Title: A Minor Detour, Part 12
Character/s: Merlin, Arthur
Summary: That was the feeling he’d seen in Arthur’s features, which was why all half-dozen of the opening gambits he’d practiced for this conversation flew out of his head and instead, he found himself blurting out, “You can still go back.”
Word Count: 1,000
Prompt: #245: Enough
Author's Notes: Part 1 | ... | 10 | 11 || All Parts on AO3
Merlin stumbled in the doorway, caught by the faraway look he saw reflected in the thick panes of the airlock window. It was gone in a blink, Arthur’s expression schooling itself into neutrality as he turned.
“Merlin.” Arthur’s voice was soft, but it carried over the space between them that felt as vast as the empty distance between Ealdor and wherever the void they were now.
Not that Merlin didn’t know where they were. Most of the time he couldn’t stop knowing where he was in the galaxy, though he’d been temporarily disoriented when locked in Gwaine’s hold without even a window to track their course, then again in the Albion’s cells. But once they’d reached the shuttles and Merlin had been able to stand at a console and look out across the expanse of distant lights, he’d recovered his place in the void and tracked it ever since. It was just an awareness he had, like a glittering overlay in his perception of the universe.
As long as he knew where he was, he was also capable of calculating exactly how far he was from his home without much thought; it was why he generally tried not to think about it. He didn’t miss Ealdor, not really—there was nothing left for him there—but the sense of distance made him feel small and vulnerable in a way that he never did when just contemplating the reality of being a breakable collection of parts floating through an infinite vacuum with only some fallible human engineering to stop the chaos flooding in.
That was the feeling he’d seen in Arthur’s features, which was why all half-dozen of the opening gambits he’d practiced for this conversation flew out of his head and instead, he found himself blurting out, “You can still go back.”
It clearly wasn’t what Arthur expected to hear any more than it was what Merlin expected to say. “I can... What? Merlin, what are you talking about?”
“You and the rest of the guys. Drop me and Gwaine somewhere and take the shuttles back. Your—the admiral will be livid, but if you tell them the two of us, I don’t know, forced you or blackmailed you or something. He’ll have to be reasonable, it’s not like he’ll discharge you or throw you on some prison colony like he was planning to do with me.”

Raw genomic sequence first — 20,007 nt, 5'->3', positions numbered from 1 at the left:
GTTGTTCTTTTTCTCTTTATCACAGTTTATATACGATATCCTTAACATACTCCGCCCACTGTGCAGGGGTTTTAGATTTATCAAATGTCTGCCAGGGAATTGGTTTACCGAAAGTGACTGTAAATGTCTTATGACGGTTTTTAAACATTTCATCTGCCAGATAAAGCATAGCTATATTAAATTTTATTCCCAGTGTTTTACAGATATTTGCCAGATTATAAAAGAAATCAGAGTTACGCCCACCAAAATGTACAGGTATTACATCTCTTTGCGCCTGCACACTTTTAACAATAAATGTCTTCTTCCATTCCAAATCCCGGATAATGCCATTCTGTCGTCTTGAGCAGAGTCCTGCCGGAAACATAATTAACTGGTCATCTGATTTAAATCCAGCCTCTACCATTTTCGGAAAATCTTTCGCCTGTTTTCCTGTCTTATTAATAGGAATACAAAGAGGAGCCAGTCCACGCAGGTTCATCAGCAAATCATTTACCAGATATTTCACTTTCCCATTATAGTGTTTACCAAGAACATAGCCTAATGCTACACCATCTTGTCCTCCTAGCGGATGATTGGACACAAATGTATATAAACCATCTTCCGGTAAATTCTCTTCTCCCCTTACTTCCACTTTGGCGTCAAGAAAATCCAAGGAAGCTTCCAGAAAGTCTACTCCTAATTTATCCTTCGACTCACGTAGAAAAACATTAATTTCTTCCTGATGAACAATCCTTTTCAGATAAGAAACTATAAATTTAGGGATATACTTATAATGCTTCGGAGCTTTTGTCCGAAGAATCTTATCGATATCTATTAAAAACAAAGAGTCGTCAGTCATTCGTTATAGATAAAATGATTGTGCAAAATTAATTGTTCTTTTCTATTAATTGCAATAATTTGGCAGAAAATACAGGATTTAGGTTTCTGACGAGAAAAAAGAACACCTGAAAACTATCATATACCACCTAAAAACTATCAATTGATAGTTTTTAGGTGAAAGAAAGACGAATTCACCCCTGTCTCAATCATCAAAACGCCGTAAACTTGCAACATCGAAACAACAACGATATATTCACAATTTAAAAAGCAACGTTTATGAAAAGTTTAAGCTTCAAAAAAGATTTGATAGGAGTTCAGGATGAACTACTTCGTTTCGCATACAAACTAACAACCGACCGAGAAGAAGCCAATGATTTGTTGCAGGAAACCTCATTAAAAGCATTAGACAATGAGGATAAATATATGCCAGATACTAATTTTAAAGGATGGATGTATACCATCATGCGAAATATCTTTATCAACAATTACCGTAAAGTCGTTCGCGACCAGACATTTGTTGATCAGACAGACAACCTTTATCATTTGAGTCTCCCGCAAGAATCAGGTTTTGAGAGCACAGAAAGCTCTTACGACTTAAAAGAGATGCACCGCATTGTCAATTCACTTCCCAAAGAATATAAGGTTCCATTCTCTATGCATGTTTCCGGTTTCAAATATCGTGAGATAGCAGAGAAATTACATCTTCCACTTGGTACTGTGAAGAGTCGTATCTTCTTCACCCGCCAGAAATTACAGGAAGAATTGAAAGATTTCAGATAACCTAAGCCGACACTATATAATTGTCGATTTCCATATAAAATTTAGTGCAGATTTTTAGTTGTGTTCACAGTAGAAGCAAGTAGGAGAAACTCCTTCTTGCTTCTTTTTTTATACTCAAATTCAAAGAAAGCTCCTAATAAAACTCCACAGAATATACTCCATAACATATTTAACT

Arthur took an angry stride towards him but then stopped himself, fist clenching and head turning away. “He was going to send you to the Gauntlet,” he told the wall.
“Oh smeg.” Merlin’s voice came out small; that was a hell of a lot worse than even he’d been expecting. But he put on a brave face and said, “But still, I mean, that’s me. He’s always hated me, you know he’d be more than willing to call the whole thing my fault and let it go at that.”
“Not this time,” Arthur said, still not looking at him. “Even if I wanted to go back, if I were willing to lay all the blame on you, which I’m not and it’s all very clearly my fault... Haven’t you ever wondered why my father dislikes you so much?”
Merlin shrugged. Of course he had. He’d had entire weeks in quarantine to ponder the question, not to mention countless hours of punishment details scrubbing areas of the ship that even cleaning bots didn’t bother with. But he’d never been able to come to a satisfactory conclusion, and in the end it didn’t really matter. It was what it was, and what it was was Admiral Uther Pendragon having it out for him.
“I figured it was just my winning personality,” he said rather than get into any of that.
It earned a startled laugh from Arthur, and his eyes back on Merlin’s, though the bright blue of them was still weighed down with guilt. “That’s more accurate than you might think. He thinks you’re a distraction, that my association with you is stopping me from reaching my full potential.”
“He’s—Well, he’s not exactly wrong, is he?” Arthur looked about ready to protest, so Merlin plunged onward. “There was that thing on Gawant Homeworld, and the time I melted your promotion exam. The three times.”
“Not because of that. He thinks I’m smitten, Merlin. With you.”
“Oh,” Merlin repeated, feeling dizzily breakable the way he did when forced to fathom the unfathomable interstellar distance to his birthplace.
They looked at each other for a long stretch of silence; Merlin had to lick his lips and swallow before he could make any more words come out, and he saw Arthur following the movement then catching himself.
“Is he... Is he wrong about that?”
Arthur’s whole body slumped and his face crumpled. It wasn’t exactly the reaction Merlin had been hoping for, especially because he’d been pretty sure, after the moment they’d shared in his cell, that he knew the answer.
“Can we postpone this discussion?” Arthur asked quietly. “There’s been a lot going on and I think... I just think we should take a bit of time, figure out what we’re going to do with everyone first.”
Merlin nearly broke at how tired Arthur sounded. He’d done that, selfishly trying to place this thing between them in front of all the other issues burdening Arthur’s mind. Even as an outlaw, on the run from Camelot’s regulations and his father’s expectations, Arthur was first and foremost a leader. The Knights would look to him for what to do next, and he took that responsibility to heart. He’d made incredible sacrifices for Merlin already, and needing to hear him say why was childish insecurity on Merlin’s part.
They had each other already. Hadn’t Arthur just proved that nothing in the void, not even the things he valued most, could keep them apart? Arthur cared for him, and if it turned out it wasn’t quite the kind of caring Merlin hoped for, it was still more than enough.